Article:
Joseph Vilas Jr., House

Also known as: Vilas-Rahr House, Rahr West Art Museum
610-616 N. 8th St., Manitowoc, Wisconsin

Built for the Vilas family, it was the home of the Rahr family until 1941 when it was donated to the City of Manitowoc to be used as an art museum


Overview Looking Northwest

The 13 room Queen Anne style home now serves the City of Manitowoc as an art museum.

Photo taken by J.R. Manning in April 2013



Street View 


This beautiful, 13 room Queen Anne home was designed by George Ferry and Alfred Clas of Milwaukee for Joseph and Mary Vilas, prominent citizens of Manitowoc.

The Rahr-West Museum and Sputnik IV Comes to Manitowoc 

Written by J.R. Manning

This magnificent Queen Anne home was built for John Vilas, Jr., a prominent citizen of Manitowoc in the late 19th Century. Vilas was a successful merchant and served as mayor of Manitowoc in two terms. Vilas died in 1905 and the house stood empty for several years until it was purchased by Reinhardt Rahr in 1910.

Reinhardt Rahr was secretary and treasurer of the William Rahr's Sons Company, makers of malting for the brewing industry and brewers of Rahr's Beer. The enterprise was started by William Rahr in 1847. Reinhardt Rahr was also a founder of the State Bank of Manitowoc in 1920. He suffered an unexpected death in October, 1921. Rahr also served one term as mayor of Manitowoc, the city's youngest mayor serving at the age of 27.

The 13-room house was designed by Ferry and Clas just prior to their design of the Frederick Pabst Mansion in Milwaukee, home of beer baron Captain Frederick Pabst.

The home was donated to the City of Manitowoc in 1941 by Rahr's widow, for use as a museum.

The museum gained some national notoriety on September 4, 1962 when a 20 pound chunk of Sputnik IV, a USSR satellite, landed in the middle of 8th Street, right in front of the museum. A bronze ring in the pavement marks the spot where officers Ronald Rusboldt and Marvin Bausch found the debris at 4:30 AM. Sputnik IV had been launched in 1960 but the Soviets lost control of the satellite and it went into an elliptical orbit, control was never re-established. The orbit deteriorated until Sputnik IV re-entered the atmosphere, and most of it burned up on reentry. Another piece was found on a nearby church roof, but after an exhaustive search, no other debris was ever found. A replica of the chunk is on display in the museum, the original pieces were returned to the Soviet Union.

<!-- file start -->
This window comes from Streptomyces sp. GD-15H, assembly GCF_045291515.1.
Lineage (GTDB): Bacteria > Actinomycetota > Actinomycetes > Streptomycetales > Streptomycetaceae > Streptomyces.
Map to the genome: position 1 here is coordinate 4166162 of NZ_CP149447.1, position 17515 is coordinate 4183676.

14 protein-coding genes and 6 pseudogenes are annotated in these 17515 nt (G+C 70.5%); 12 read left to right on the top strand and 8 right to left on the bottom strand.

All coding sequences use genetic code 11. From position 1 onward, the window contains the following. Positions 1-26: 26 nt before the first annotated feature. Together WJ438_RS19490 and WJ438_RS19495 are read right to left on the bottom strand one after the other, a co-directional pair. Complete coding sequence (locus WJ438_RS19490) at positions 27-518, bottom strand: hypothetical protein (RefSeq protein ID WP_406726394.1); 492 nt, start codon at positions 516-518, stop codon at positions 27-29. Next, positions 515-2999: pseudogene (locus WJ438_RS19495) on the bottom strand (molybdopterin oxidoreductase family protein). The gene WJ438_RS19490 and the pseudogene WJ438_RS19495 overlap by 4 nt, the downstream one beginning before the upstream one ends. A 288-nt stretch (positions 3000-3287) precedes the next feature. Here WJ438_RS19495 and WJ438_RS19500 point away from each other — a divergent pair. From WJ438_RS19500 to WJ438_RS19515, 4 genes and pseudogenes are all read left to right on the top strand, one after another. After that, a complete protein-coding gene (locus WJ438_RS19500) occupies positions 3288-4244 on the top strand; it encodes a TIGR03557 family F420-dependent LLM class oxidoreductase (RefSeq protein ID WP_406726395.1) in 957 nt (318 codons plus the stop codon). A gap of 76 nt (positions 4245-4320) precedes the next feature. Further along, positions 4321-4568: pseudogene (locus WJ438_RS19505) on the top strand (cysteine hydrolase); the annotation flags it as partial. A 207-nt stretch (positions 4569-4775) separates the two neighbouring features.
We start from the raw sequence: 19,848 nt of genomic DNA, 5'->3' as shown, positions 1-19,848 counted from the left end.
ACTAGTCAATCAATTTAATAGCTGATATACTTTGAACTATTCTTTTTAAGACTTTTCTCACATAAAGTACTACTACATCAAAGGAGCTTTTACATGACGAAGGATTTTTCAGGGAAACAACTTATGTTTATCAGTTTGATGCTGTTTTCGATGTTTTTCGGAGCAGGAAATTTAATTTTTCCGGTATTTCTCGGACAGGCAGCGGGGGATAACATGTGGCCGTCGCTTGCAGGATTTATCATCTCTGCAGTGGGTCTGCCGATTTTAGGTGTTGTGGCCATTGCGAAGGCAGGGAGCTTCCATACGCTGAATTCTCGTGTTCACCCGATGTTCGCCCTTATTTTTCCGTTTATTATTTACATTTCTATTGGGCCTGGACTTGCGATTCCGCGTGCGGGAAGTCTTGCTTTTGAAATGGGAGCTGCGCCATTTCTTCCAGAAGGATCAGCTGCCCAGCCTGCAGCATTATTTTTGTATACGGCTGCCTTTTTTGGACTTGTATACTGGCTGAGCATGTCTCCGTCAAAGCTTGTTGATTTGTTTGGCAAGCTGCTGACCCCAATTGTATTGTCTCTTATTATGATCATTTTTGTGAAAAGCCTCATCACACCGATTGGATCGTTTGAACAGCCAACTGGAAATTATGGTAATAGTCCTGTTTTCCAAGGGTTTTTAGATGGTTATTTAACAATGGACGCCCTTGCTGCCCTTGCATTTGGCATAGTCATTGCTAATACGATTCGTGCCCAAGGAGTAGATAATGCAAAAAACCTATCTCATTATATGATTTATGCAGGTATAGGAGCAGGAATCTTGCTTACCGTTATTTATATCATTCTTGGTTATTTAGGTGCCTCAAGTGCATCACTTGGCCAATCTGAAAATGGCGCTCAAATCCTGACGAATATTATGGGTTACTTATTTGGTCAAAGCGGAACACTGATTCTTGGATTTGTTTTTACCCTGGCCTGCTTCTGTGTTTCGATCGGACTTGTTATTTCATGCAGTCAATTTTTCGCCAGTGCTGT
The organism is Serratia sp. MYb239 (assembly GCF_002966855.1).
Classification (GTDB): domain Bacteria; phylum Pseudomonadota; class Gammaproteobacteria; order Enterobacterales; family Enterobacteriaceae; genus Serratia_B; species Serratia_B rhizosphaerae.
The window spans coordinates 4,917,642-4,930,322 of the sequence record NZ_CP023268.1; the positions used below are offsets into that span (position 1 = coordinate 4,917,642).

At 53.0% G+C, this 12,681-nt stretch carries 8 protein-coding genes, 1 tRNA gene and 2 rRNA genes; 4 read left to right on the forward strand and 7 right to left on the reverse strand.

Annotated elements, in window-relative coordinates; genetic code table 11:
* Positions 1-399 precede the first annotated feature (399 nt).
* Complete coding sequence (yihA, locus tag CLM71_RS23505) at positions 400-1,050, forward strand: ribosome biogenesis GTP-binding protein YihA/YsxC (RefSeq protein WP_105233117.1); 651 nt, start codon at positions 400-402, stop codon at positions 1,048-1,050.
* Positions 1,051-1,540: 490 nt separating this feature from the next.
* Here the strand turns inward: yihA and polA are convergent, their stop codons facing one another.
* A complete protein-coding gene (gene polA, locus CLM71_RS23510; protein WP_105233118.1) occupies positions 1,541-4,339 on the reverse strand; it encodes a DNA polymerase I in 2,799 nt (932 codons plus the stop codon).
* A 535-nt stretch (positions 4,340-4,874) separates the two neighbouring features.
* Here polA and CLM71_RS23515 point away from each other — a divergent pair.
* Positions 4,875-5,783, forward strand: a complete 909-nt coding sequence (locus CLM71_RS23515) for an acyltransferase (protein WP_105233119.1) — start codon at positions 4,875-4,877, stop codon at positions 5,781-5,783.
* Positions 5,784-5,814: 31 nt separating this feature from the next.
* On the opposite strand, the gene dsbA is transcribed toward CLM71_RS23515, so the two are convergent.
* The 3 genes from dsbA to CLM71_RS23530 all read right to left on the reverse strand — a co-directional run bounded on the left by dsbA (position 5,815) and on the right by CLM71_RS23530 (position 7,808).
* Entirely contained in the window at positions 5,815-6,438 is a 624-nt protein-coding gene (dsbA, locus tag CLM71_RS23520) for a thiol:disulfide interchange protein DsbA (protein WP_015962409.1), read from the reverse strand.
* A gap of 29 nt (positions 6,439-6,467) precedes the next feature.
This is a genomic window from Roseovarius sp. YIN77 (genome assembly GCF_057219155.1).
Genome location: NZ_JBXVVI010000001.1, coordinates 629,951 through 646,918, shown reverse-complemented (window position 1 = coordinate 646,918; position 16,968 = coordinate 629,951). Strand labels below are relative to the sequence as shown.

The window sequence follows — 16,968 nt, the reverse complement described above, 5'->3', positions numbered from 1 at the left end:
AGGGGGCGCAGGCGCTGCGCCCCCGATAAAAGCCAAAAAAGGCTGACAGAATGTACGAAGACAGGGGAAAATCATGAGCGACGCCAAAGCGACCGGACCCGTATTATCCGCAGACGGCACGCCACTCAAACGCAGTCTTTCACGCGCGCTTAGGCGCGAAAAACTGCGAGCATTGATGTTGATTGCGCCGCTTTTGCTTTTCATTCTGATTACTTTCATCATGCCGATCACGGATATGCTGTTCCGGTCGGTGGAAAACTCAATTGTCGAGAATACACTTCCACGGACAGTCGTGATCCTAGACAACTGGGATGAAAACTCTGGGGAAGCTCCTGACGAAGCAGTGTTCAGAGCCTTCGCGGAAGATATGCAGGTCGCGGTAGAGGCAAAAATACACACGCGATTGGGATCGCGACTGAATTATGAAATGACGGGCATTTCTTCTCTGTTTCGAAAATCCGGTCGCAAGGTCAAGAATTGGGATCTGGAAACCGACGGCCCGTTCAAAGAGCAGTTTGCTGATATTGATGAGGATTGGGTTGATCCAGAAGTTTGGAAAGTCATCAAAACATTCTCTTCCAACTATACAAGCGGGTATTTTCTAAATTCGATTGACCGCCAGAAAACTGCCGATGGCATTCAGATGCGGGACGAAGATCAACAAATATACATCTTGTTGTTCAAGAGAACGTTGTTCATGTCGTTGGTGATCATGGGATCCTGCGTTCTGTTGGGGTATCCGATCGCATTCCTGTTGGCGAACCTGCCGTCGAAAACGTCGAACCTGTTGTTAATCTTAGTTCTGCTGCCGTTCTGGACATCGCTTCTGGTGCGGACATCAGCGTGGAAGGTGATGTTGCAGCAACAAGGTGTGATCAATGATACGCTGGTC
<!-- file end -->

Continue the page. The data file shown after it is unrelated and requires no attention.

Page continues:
The Rahr family sold the malting business to Anheuser-Busch in 1962. Anheuser-Busch painted a large mural of two Budweiser cans and one Budweiser bottle on the grain elevators downtown, that have become a local landmark. Anheuser-Busch sold the property to Riverland AG in 2011. Riverland was going to remove the mural, but local outrage prompted them to leave the mural in place.

In 2004, William Rahr's great-great-grandson and namesake, Frederick William "Fritz" Rahr, Jr., founded the Rahr & Sons Brewing Co. in Fort Worth, Texas.

National Register information 

Posted to the National Register of Historic Places on April 29, 1977
Reference number
NR name
Vilas, Joseph, Jr., House
Architectural styles
Victorian: Queen Anne; Victorian: Shingle Style
Areas of significance
Commerce; Architecture
Level of significance
Evaluation criteria
C - Design/Construction; B - Person
Property type
Historic functions
Single dwelling; Animal facility
Current functions
Museum; Theater
Period of significance
Significant years
1891; 1893
Number of properties
Contributing buildings: 2
Non-contributing buildings: 1


19th Century (38,050)
Brick (42,466)
Built 1891 (685)
Built during 1890s (7,675)
Ferry & Clas (26)
Have Street View (49,332)
Manitowoc County, Wisconsin (30)
Manitowoc, Wisconsin (5)
Museum (134)
Queen Anne (5,137)
Shingle Style (578)
Theater (3,317)
Victorian (19,703)
Wisconsin (2,627)

Update Log 

  • July 18, 2013: Updated by J.R. Manning: Updated Status and Added Photos
  • June 8, 2013: Essay added by J.R. Manning
  • December 27, 2011: New Street View added by Bill Eichelberger